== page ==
It was a Code Blue Monday, and cops should have been sweeping characters off the frigid streets and into shelters, but that is not the Mummers Way on New Year's Day.

On Jan. 1 in Philadelphia, marchers in the 118th edition of the city-sanctioned parade formed west and north of City Hall on barren streets under blue skies. They stepped off at 9:09 a.m. when given the order.

There were reasons why the parade shouldn't have gone on Monday — the health of the marchers and the freezing of musical instruments. But there was one important reason why it should — tradition. While rain, snow and high winds postponed several editions of America's largest spontaneous folk parade, never had one been postponed because of low temperatures.

When weather tested the Mummers' mettle this year, they strapped on their back pieces, lined their golden slippers with newspaper (see, we are still good for something), picked up hand warmers, and strutted out onto the tundra.

It's hard to say how many of the expected 10,000 Mummers marchers and musicians developed cold feet and slept in, but the dangerously low temperatures kept many fans away. (Confession: I was not on the street because I am rehabbing from surgery. My coverage comes from TV and my "deputies" on the street.)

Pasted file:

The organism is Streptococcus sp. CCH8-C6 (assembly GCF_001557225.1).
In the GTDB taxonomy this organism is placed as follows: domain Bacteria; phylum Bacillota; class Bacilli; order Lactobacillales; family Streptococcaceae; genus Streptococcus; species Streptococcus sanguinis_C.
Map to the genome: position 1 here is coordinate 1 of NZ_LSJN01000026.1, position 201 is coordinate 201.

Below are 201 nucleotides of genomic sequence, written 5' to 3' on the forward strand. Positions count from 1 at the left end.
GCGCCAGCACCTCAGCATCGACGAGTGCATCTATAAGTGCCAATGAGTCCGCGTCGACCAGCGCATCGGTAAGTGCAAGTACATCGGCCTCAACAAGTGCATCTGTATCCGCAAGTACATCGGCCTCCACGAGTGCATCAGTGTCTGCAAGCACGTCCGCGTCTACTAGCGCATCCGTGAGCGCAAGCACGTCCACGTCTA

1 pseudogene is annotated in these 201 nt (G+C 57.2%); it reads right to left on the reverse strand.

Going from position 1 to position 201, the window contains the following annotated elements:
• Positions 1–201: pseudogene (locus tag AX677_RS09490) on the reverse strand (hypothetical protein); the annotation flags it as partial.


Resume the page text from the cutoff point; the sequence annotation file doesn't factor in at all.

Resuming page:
The scarcity of on-street fans would continue all day, but that is not to say there were no spectators. Just as the parade started, Sammy the Bull tweeted, "If you think I'm going to the Mummers Parade in sub zero temperatures and risk my immune system, you are absolutely right."

Members of the Two Street Stompers perform during the 118th annual Mummers Parade.
Jose F. Moreno/Staff Photographer
Members of the Two Street Stompers perform during the 118th annual Mummers Parade.

Parade attendance was down, but "not awful," in the words of one longtime parade watcher, who noted the morning crowds had gathered on the west side of Broad to catch the rays from the sun. By the time of the string bands, experienced attendees switched to the east side to catch the dying rays of the sun.

Parade director Leo Dignam told me the parade was moving more slowly than usual because of the presence of the warming buses, but that was expected. Despite the cold, there were numerous young children in the parade, mostly with the comics and wenches divisions.

Even before the start of parade, some wench brigades, including the enormous and raucous Froggy Carr, marched north on Broad Street to assembly points near City Hall, a tribute to the traditional northern parade route that was reversed south in 2015, pretty much out of desperation as parade attendance numbers fell. (The parade also was relocated to Market Street a few times as an experiment.)

The reversal of the parade route was the most profound change to the parade since 1998, when the fancy brigades abandoned judging at City Hall and marched into the Convention Center for the first time, where they have thrived.

This year was the second-coldest temperature for a Mummers Parade, following 1918, according to PHL17.

Why did they march? Because of tradition? Because they are Mummers? Because they are crazy?

Maybe all three.